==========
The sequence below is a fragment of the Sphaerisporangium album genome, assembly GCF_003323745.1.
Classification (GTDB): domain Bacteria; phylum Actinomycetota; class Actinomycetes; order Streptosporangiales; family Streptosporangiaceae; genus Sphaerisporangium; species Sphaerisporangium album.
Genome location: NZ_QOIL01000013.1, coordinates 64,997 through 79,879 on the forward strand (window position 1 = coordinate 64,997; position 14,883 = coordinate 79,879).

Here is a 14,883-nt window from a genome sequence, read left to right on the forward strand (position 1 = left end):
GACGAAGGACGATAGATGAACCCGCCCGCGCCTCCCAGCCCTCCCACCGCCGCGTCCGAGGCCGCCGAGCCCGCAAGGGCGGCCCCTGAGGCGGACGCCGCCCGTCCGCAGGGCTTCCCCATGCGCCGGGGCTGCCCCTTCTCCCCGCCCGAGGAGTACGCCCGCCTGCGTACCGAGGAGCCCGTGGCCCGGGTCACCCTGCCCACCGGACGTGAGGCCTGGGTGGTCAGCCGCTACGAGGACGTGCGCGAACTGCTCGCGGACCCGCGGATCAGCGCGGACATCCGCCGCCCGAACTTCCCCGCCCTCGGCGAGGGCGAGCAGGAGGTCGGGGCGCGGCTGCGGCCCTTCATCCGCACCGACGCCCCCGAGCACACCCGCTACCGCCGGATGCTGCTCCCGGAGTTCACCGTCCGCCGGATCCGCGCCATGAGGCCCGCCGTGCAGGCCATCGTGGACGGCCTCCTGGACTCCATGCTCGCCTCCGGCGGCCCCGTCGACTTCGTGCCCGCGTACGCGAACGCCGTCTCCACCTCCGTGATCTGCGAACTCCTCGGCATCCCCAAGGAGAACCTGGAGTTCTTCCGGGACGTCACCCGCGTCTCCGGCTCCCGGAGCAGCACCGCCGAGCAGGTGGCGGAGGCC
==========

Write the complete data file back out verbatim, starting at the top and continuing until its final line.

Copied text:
The sequence below is a fragment of the Sphaerisporangium album genome, assembly GCF_003323745.1.
Classification (GTDB): domain Bacteria; phylum Actinomycetota; class Actinomycetes; order Streptosporangiales; family Streptosporangiaceae; genus Sphaerisporangium; species Sphaerisporangium album.
Genome location: NZ_QOIL01000013.1, coordinates 64,997 through 79,879 on the forward strand (window position 1 = coordinate 64,997; position 14,883 = coordinate 79,879).

Here is a 14,883-nt window from a genome sequence, read left to right on the forward strand (position 1 = left end):
GACGAAGGACGATAGATGAACCCGCCCGCGCCTCCCAGCCCTCCCACCGCCGCGTCCGAGGCCGCCGAGCCCGCAAGGGCGGCCCCTGAGGCGGACGCCGCCCGTCCGCAGGGCTTCCCCATGCGCCGGGGCTGCCCCTTCTCCCCGCCCGAGGAGTACGCCCGCCTGCGTACCGAGGAGCCCGTGGCCCGGGTCACCCTGCCCACCGGACGTGAGGCCTGGGTGGTCAGCCGCTACGAGGACGTGCGCGAACTGCTCGCGGACCCGCGGATCAGCGCGGACATCCGCCGCCCGAACTTCCCCGCCCTCGGCGAGGGCGAGCAGGAGGTCGGGGCGCGGCTGCGGCCCTTCATCCGCACCGACGCCCCCGAGCACACCCGCTACCGCCGGATGCTGCTCCCGGAGTTCACCGTCCGCCGGATCCGCGCCATGAGGCCCGCCGTGCAGGCCATCGTGGACGGCCTCCTGGACTCCATGCTCGCCTCCGGCGGCCCCGTCGACTTCGTGCCCGCGTACGCGAACGCCGTCTCCACCTCCGTGATCTGCGAACTCCTCGGCATCCCCAAGGAGAACCTGGAGTTCTTCCGGGACGTCACCCGCGTCTCCGGCTCCCGGAGCAGCACCGCCGAGCAGGTGGCGGAGGCC